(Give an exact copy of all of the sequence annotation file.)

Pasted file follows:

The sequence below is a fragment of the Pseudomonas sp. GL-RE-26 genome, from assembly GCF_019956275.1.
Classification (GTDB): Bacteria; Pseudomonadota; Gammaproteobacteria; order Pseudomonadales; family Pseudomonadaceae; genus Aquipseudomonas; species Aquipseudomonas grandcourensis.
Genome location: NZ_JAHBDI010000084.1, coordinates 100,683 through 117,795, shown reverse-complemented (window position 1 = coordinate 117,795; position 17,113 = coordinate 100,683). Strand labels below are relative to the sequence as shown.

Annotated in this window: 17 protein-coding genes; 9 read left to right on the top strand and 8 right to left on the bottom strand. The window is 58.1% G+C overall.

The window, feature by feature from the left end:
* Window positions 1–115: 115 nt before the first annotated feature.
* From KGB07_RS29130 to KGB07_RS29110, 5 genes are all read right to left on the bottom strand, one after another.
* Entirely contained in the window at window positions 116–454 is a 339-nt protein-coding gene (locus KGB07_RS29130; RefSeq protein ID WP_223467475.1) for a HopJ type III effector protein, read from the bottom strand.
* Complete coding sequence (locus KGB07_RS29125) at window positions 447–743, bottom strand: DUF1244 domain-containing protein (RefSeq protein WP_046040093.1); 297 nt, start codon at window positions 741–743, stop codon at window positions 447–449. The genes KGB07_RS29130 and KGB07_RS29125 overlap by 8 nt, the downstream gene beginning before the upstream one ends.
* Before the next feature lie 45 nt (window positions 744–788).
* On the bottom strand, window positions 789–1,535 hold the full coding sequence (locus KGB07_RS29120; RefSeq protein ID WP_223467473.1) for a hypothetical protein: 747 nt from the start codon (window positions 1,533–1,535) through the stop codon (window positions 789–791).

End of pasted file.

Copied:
The sequence below is a fragment of the Pseudomonas sp. GL-RE-26 genome, from assembly GCF_019956275.1.
Classification (GTDB): Bacteria; Pseudomonadota; Gammaproteobacteria; order Pseudomonadales; family Pseudomonadaceae; genus Aquipseudomonas; species Aquipseudomonas grandcourensis.
Genome location: NZ_JAHBDI010000084.1, coordinates 100,683 through 117,795, shown reverse-complemented (window position 1 = coordinate 117,795; position 17,113 = coordinate 100,683). Strand labels below are relative to the sequence as shown.

Annotated in this window: 17 protein-coding genes; 9 read left to right on the top strand and 8 right to left on the bottom strand. The window is 58.1% G+C overall.

The window, feature by feature from the left end:
* Window positions 1–115: 115 nt before the first annotated feature.
* From KGB07_RS29130 to KGB07_RS29110, 5 genes are all read right to left on the bottom strand, one after another.
* Entirely contained in the window at window positions 116–454 is a 339-nt protein-coding gene (locus KGB07_RS29130; RefSeq protein ID WP_223467475.1) for a HopJ type III effector protein, read from the bottom strand.
* Complete coding sequence (locus KGB07_RS29125) at window positions 447–743, bottom strand: DUF1244 domain-containing protein (RefSeq protein WP_046040093.1); 297 nt, start codon at window positions 741–743, stop codon at window positions 447–449. The genes KGB07_RS29130 and KGB07_RS29125 overlap by 8 nt, the downstream gene beginning before the upstream one ends.
* Before the next feature lie 45 nt (window positions 744–788).
* On the bottom strand, window positions 789–1,535 hold the full coding sequence (locus KGB07_RS29120; RefSeq protein ID WP_223467473.1) for a hypothetical protein: 747 nt from the start codon (window positions 1,533–1,535) through the stop codon (window positions 789–791).